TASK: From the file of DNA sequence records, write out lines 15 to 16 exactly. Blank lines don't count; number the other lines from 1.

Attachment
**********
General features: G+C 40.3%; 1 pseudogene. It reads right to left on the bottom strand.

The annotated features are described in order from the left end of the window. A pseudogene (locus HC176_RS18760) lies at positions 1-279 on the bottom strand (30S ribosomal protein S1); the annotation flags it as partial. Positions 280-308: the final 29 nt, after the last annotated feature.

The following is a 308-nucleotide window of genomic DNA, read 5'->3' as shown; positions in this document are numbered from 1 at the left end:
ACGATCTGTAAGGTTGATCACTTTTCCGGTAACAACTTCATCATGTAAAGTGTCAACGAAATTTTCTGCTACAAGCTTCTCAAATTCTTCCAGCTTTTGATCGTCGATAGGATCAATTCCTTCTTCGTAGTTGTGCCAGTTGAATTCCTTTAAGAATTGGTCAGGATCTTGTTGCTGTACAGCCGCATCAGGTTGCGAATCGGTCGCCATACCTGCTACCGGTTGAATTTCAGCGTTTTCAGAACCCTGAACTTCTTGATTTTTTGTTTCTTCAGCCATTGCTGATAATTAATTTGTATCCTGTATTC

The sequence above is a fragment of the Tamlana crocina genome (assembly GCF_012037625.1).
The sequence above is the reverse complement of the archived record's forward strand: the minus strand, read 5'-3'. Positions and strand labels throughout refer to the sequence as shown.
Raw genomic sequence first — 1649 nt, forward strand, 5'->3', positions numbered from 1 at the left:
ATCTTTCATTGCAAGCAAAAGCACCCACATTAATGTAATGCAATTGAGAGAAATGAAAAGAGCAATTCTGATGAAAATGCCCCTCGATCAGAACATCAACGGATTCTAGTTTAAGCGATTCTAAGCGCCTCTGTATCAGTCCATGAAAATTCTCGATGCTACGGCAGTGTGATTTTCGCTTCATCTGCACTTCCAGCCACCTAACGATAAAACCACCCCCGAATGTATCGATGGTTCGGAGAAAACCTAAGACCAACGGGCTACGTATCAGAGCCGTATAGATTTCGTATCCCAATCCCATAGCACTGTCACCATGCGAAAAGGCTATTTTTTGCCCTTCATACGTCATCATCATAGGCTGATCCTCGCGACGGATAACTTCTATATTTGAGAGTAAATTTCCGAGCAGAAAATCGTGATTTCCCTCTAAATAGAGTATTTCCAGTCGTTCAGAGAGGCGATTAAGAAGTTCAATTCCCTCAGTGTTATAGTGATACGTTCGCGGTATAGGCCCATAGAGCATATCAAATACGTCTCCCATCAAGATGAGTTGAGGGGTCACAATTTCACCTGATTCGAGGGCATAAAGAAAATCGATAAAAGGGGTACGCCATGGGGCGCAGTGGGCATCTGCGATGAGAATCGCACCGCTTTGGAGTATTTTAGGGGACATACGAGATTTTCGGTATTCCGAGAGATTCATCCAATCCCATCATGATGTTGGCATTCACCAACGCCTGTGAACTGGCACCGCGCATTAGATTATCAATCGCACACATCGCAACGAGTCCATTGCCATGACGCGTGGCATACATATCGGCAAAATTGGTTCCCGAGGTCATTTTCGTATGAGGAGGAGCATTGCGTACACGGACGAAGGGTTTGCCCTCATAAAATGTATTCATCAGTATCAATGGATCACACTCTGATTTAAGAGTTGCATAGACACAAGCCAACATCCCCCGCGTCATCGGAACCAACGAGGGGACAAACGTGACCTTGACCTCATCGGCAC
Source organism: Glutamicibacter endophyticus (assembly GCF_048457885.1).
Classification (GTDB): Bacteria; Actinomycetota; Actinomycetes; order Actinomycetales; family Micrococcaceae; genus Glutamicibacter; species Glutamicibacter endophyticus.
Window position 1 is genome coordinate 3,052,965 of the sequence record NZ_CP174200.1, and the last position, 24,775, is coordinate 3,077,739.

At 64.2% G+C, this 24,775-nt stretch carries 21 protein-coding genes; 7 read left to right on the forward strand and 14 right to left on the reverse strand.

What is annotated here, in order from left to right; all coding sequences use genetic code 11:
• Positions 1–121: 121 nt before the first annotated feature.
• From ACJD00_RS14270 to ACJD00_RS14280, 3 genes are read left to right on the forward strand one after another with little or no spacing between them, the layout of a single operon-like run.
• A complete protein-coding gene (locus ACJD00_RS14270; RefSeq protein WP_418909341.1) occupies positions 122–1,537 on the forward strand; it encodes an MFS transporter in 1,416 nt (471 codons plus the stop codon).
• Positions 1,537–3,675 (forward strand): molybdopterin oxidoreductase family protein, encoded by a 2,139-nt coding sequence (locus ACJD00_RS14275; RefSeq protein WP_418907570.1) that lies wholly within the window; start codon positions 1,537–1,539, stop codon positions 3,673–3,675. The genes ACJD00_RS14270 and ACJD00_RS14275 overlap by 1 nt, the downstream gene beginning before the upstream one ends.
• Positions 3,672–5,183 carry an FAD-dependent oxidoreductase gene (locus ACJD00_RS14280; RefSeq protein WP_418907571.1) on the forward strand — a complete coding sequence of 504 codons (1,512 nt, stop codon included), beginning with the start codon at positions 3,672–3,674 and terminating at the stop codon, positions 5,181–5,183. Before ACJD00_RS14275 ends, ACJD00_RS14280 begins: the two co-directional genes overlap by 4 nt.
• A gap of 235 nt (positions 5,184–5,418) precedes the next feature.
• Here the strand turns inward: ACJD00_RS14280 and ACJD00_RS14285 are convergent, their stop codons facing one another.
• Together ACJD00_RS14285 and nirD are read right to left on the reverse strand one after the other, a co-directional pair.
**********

• From ACJD00_RS14270 to ACJD00_RS14280, 3 genes are read left to right on the forward strand one after another with little or no spacing between them, the layout of a single operon-like run.
• A complete protein-coding gene (locus ACJD00_RS14270; RefSeq protein WP_418909341.1) occupies positions 122–1,537 on the forward strand; it encodes an MFS transporter in 1,416 nt (471 codons plus the stop codon).